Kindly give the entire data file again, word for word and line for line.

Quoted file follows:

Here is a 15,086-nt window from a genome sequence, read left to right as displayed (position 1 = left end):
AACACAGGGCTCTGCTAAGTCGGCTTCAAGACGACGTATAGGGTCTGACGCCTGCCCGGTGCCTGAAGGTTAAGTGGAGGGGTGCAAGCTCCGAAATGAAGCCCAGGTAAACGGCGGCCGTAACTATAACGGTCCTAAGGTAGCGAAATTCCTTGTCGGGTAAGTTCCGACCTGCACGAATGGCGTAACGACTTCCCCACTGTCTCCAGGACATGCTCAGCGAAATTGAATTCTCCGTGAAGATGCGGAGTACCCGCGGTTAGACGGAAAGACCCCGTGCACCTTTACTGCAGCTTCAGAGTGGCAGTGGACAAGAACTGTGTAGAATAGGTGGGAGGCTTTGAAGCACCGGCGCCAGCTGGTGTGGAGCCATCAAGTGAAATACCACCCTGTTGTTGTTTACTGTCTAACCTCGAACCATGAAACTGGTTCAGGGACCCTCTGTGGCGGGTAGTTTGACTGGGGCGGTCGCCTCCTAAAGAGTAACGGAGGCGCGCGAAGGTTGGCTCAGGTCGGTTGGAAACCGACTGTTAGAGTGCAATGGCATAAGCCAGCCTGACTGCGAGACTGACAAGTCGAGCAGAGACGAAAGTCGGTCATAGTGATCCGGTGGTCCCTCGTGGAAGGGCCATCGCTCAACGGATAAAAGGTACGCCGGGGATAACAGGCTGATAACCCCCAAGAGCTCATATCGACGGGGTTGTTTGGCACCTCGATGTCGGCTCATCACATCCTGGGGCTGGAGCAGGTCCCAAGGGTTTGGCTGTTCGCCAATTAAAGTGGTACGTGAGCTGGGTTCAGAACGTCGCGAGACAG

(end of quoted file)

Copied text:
Here is a 15,086-nt window from a genome sequence, read left to right as displayed (position 1 = left end):
AACACAGGGCTCTGCTAAGTCGGCTTCAAGACGACGTATAGGGTCTGACGCCTGCCCGGTGCCTGAAGGTTAAGTGGAGGGGTGCAAGCTCCGAAATGAAGCCCAGGTAAACGGCGGCCGTAACTATAACGGTCCTAAGGTAGCGAAATTCCTTGTCGGGTAAGTTCCGACCTGCACGAATGGCGTAACGACTTCCCCACTGTCTCCAGGACATGCTCAGCGAAATTGAATTCTCCGTGAAGATGCGGAGTACCCGCGGTTAGACGGAAAGACCCCGTGCACCTTTACTGCAGCTTCAGAGTGGCAGTGGACAAGAACTGTGTAGAATAGGTGGGAGGCTTTGAAGCACCGGCGCCAGCTGGTGTGGAGCCATCAAGTGAAATACCACCCTGTTGTTGTTTACTGTCTAACCTCGAACCATGAAACTGGTTCAGGGACCCTCTGTGGCGGGTAGTTTGACTGGGGCGGTCGCCTCCTAAAGAGTAACGGAGGCGCGCGAAGGTTGGCTCAGGTCGGTTGGAAACCGACTGTTAGAGTGCAATGGCATAAGCCAGCCTGACTGCGAGACTGACAAGTCGAGCAGAGACGAAAGTCGGTCATAGTGATCCGGTGGTCCCTCGTGGAAGGGCCATCGCTCAACGGATAAAAGGTACGCCGGGGATAACAGGCTGATAACCCCCAAGAGCTCATATCGACGGGGTTGTTTGGCACCTCGATGTCGGCTCATCACATCCTGGGGCTGGAGCAGGTCCCAAGGGTTTGGCTGTTCGCCAATTAAAGTGGTACGTGAGCTGGGTTCAGAACGTCGCGAGACAG